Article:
For all the stories of stress and struggle we heard in 2020, there have also been some amazing examples of heroism and success. Procurement teams worked long hours with little information to go on to keep their operations running, often partnering with suppliers and colleagues to find creative solutions on the fly.
Art of Procurement recently partnered with Ivalua to interview several CPOs about what they learned in 2020 and how that will change their approach going forward. Dan Symon is the Chief Procurement Officer of New York City and Sajid Kunnummal is the Vice President and CPO at Navistar, A Fortune 500 manufacturer of commercial trucks, buses and proprietary engines. The experiences they related serve as evidence that procurement was more than ready for this unplanned moment in the spotlight and why the rest of the C-suite will never see our function the same way again.
The Procurement Team That Never Sleeps
When the supply chain for PPE broke down, Dan Symon and his team didn’t have the option to make the city’s constituents go without. They did everything – including wading through the murky ‘gray market’ to meet immediate needs and build up a 90-day stockpile. They even by-passed the domestic supply chain by setting the city up as an importer of record.
Even with the disruptions of the pandemic, they never lost sight of their longer term objective: to streamline procurement processes while remaining compliant with public sector requirements. As Dan told us, “Our workflow has more steps in it than we would like, but it is digitized. That’s a huge, huge benefit. It’s transparent to everyone.” Just like CPOs in the private sector, New York City procurement wants a seat at the table and a voice in strategic decisions. After their impressive response to the COVID crisis in the middle of their digital transformation, I’d say they have proven they are ready to fill that role.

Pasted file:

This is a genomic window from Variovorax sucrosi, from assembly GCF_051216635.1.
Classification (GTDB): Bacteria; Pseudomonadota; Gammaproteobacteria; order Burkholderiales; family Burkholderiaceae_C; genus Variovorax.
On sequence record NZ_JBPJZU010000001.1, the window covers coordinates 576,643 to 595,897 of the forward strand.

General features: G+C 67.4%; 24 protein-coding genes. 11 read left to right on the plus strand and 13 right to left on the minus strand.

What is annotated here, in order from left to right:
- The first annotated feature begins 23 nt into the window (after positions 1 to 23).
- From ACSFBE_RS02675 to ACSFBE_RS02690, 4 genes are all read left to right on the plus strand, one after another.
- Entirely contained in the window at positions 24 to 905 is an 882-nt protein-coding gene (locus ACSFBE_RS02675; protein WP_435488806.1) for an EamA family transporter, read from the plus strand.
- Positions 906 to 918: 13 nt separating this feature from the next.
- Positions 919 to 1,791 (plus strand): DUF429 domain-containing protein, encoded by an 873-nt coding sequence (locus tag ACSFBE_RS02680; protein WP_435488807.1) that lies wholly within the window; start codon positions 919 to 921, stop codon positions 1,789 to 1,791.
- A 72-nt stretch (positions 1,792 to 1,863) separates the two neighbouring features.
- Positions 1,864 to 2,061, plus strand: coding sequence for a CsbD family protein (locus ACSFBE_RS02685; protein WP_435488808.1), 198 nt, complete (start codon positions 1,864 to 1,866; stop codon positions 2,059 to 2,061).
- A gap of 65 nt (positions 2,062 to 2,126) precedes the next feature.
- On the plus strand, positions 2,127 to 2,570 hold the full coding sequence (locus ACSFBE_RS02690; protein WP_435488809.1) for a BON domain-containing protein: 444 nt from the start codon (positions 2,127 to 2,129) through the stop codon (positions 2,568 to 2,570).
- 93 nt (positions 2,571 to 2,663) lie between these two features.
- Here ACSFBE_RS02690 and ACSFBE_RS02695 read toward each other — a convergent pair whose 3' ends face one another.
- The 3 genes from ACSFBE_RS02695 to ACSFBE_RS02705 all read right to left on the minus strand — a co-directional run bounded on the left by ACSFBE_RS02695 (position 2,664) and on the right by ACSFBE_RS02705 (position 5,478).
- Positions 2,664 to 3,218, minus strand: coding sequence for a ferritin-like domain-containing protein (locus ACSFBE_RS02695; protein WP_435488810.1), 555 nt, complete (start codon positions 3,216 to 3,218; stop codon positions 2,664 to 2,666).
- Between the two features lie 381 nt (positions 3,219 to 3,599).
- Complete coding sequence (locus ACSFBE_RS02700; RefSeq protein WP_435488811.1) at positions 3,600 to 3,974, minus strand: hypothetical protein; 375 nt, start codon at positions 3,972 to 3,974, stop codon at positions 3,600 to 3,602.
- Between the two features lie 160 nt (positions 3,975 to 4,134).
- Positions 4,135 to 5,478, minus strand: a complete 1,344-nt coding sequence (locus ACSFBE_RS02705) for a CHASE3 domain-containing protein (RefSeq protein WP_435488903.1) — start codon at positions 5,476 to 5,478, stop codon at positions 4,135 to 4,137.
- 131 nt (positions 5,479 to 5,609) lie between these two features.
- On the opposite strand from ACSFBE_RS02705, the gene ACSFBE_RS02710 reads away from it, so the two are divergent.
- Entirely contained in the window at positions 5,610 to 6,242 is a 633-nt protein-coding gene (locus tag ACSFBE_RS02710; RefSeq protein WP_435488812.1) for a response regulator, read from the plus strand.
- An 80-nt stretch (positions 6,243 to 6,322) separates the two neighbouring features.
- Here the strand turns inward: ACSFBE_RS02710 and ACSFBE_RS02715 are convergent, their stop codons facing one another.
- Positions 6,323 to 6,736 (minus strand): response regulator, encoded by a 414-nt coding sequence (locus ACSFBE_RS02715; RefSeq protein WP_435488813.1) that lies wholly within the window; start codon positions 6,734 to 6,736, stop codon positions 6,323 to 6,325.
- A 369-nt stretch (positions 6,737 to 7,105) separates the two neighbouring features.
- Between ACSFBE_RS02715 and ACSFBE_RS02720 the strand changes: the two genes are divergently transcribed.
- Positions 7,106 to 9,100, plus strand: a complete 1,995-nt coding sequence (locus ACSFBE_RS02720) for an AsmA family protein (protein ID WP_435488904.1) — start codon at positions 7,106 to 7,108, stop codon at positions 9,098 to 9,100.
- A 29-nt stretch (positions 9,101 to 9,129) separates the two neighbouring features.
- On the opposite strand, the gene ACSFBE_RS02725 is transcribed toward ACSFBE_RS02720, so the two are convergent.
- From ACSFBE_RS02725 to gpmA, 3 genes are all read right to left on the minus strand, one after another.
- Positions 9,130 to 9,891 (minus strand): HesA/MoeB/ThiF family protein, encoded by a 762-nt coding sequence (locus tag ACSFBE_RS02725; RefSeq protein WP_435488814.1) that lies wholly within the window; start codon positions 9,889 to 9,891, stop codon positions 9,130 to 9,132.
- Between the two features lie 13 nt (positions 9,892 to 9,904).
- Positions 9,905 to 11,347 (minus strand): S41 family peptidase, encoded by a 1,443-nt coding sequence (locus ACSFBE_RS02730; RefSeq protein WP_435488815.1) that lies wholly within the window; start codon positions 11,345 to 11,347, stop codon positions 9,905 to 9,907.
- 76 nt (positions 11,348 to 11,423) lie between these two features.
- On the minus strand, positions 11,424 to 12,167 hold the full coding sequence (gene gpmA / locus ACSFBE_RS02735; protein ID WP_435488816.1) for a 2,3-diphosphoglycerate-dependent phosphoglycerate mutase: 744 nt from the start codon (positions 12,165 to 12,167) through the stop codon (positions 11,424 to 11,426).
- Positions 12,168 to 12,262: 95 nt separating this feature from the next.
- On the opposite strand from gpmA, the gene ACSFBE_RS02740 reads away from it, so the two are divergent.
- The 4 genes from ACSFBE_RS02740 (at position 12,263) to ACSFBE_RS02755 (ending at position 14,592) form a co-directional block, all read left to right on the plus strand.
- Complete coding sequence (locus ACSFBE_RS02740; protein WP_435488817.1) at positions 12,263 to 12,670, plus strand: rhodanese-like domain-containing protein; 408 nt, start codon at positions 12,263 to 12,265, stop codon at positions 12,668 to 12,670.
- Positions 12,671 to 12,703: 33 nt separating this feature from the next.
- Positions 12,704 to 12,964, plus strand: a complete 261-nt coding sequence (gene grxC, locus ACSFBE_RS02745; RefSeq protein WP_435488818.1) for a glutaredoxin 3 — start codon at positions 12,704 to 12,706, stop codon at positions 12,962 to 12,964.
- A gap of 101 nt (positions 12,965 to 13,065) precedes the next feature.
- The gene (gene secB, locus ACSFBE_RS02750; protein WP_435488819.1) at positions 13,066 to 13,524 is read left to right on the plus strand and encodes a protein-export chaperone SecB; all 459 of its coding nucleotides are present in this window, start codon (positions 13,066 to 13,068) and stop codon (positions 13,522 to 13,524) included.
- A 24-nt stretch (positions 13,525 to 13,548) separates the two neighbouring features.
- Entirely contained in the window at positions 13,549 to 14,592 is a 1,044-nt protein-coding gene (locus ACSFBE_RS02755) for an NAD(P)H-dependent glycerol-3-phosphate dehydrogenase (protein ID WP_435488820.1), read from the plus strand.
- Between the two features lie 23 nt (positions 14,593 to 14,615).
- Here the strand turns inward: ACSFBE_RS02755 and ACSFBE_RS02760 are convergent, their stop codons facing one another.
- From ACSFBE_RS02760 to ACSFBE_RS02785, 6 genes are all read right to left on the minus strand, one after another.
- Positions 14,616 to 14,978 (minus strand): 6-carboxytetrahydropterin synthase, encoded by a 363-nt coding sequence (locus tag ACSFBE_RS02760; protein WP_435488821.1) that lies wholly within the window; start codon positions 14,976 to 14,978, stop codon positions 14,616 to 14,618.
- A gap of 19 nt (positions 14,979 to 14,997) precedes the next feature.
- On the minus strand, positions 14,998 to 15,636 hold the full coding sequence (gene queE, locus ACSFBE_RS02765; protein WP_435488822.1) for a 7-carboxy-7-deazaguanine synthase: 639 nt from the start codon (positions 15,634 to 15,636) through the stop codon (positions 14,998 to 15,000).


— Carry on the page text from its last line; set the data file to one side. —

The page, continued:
Resilience as the Engine that Drives Supply Chain Performance
When we asked Sajid Kunnummal how his team and company fared through the spring and summer, he was surprisingly positive. “We actually started implementing a risk management program just before the crisis hit us. We had a little bit of head start, not that we had robust systems in place, but we had a head start. That helped us quite a bit, and that’s why we were one of the very few companies who were able to actually run, because of the start we had.”
Like New York City, Navistar has a global supply chain. They recognized very quickly that none of their suppliers were prepared for the magnitude of crisis they were facing. Far from being a shortcoming, the Navistar team turned this into an advantage. Suppliers were more willing to cooperate and collaborate than under normal conditions, and they saw the value proposition of investing in risk management. Relationships that were tense or transactional in the past quickly became partnerships, becoming a new asset that Sajid will have as he enters 2021.
January 1, 2021 won’t bring a return to normal, but it does mark a new beginning. Procurement has never stopped maturing and evolving, and the past year brought on an enormous growth spurt. We’ve uncovered hidden weaknesses, seen the benefits of transparency and risk management, and forged new partnerships both inside and outside of the company.
In order to achieve all that progress on a compressed timeline, the effort had to be personal. CPOs and their teams pushed beyond the boundaries of the traditional workday and rose above the challenges of being distributed overnight. They also proved, over and over again, that there is no ‘comfort zone’ that holds procurement back when the company is on the line.
For more insight from Dan Symon, Sajid Kunnummal, and the Ivalua team, download the full whitepaper here: The 2021 Pivot: How Leading CPOs Are Mastering Procurement’s Post-Pandemic Response